Miniature wall regulator with 24 hour dial (c. 1850 England)

 Miniature wall regulator with 24 hour dial
Title Miniature wall regulator with 24 hour dial
Country of Origin England
Dated c. 1850
Classification CHARLES FRODSHAM & CO, LONDON & PARIS (worked from 1834)
Signed/Inscribed/Dated Charles Frodsham, Clockmaker to the Queen, 84 Strand, London, 1850.
Condition Excellent
Dimensions 20.00cm wide (7.87 inches wide)
105.50cm high (41.54 inches high)
Status SOLD

Roberts.D. English Precision Pendulum Clocks Schiffer USA. Figs19-15A&c.,19/16 19/17plus text.

Description / Expertise

D159. Charles Frodsham, Clockmaker to the Queen, 84 Strand, London, Dated 1850.

This delightful and rare little clock, just 41.5" long and a little less than 8" wide, was one of a small batch of spring driven wall regulators made by Frodsham in the mid-19th century. We have yet to see two exactly the same, one example, shown in English Precision Pendulum Clocks (I) alongside a full size regulator, has a very similar case, the only apparent difference being that the base mould of the present clock is concave, not convex; however there are other differences; this clock uses a mercury pendulum with two glass jars (2) and has a circular dial with brass bezel. The dial of the other clock extends down behind the fret (3) and the pendulum uses a cast iron jar.

Because of the small size of the case it was not practical to employ a weight driven movement and thus a chain fusee was used. This might be expected to have some detrimental effect on the performance but a letter from an old Frodsham employee would seem to refute this.(4). He comments as follows:-In over 30 years at the bench this little regulator No.165.( With the same pendulum as the present clock.)stands out as one of the best designed and executed movements that I have had the pleasure of maintaining. When going properly it was capable of keeping time to one or two seconds a month.

The four pillar movement has a dead-beat escapement, a ‘scape wheel with six crossings, maintaining power and a damascened back-plate. It is held down to the seat-board by two substantial brass bolts. A nice touch is the two sliding brass bolts which hold the seat-board in position.The 24 hour silvered brass dial employs arabic numerals for the hours and much smaller outer arabic numerals for the minutes. There is a seconds ring in the upper half of the dial whilst below is Frodsham’s full name and address. At the bottom of the dial is AD. F.M.S.Z. (5) which corresponds with Frodsham’s code for 1850.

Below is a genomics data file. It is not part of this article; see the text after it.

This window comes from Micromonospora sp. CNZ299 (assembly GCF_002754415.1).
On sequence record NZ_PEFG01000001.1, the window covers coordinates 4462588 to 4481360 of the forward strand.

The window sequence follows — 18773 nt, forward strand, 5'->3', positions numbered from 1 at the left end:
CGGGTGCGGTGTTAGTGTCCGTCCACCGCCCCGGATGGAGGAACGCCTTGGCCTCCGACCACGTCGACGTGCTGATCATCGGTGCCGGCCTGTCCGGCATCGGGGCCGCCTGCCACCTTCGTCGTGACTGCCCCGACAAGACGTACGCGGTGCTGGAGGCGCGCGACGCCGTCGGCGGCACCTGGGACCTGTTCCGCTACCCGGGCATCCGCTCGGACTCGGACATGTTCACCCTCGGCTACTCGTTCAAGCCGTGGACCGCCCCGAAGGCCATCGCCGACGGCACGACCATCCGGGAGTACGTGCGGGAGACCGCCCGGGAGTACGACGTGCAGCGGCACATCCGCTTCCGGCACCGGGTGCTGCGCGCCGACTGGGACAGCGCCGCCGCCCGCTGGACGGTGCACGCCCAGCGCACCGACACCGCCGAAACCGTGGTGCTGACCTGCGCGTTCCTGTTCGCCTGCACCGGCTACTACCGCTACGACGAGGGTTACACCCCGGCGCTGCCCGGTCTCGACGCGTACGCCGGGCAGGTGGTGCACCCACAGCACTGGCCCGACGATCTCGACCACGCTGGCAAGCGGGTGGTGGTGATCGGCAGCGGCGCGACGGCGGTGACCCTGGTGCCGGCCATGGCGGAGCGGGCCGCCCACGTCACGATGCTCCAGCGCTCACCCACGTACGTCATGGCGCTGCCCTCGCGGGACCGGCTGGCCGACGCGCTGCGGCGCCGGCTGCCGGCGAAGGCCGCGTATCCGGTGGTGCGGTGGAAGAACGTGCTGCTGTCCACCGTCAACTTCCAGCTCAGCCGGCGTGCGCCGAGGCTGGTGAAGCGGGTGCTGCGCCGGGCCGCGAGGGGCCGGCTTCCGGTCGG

The hollow brass-rodded pendulum, which is suspended from a heavy brass bracket let into the back-board, employs two substantial glass tubes of mercury, one on either side. At the bottom is a large regulating nut with a silvered scale to its bevelled edge. The case is held to the wall by three brass brackets; one to either side at the top and the third below.

Length:- 41.5" (105.5 cms.) £35,000.

1/ Roberts. D. English Precision Pendulum Clocks. Schiffer Publishing. USA. Fig 19-15A.
2/ Roberts. Ibid. Fig 19-16.
3/ Roberts. Ibid. Fig 19-15 a & c
4/ Roberts. Ibid. Fig 19/16. Caption.
5/ Roberts, Ibid. Fig 19/17.

In 1939 when the last owner, at the age of five, first saw this regulator and was fascinated by it, it was in the house of his Great Aunt, Madame Edith Jensen of Belfast. Both she and her late husband had a serious interest in good furniture and furnishings. When she died the Frodsham passed on to her brother Sydney Andrews and then to the last owners father. In 1984 J.S.Andrews inherited it from his father and brought it back to England when he retired in 1987; finally disposing of it in 2008.

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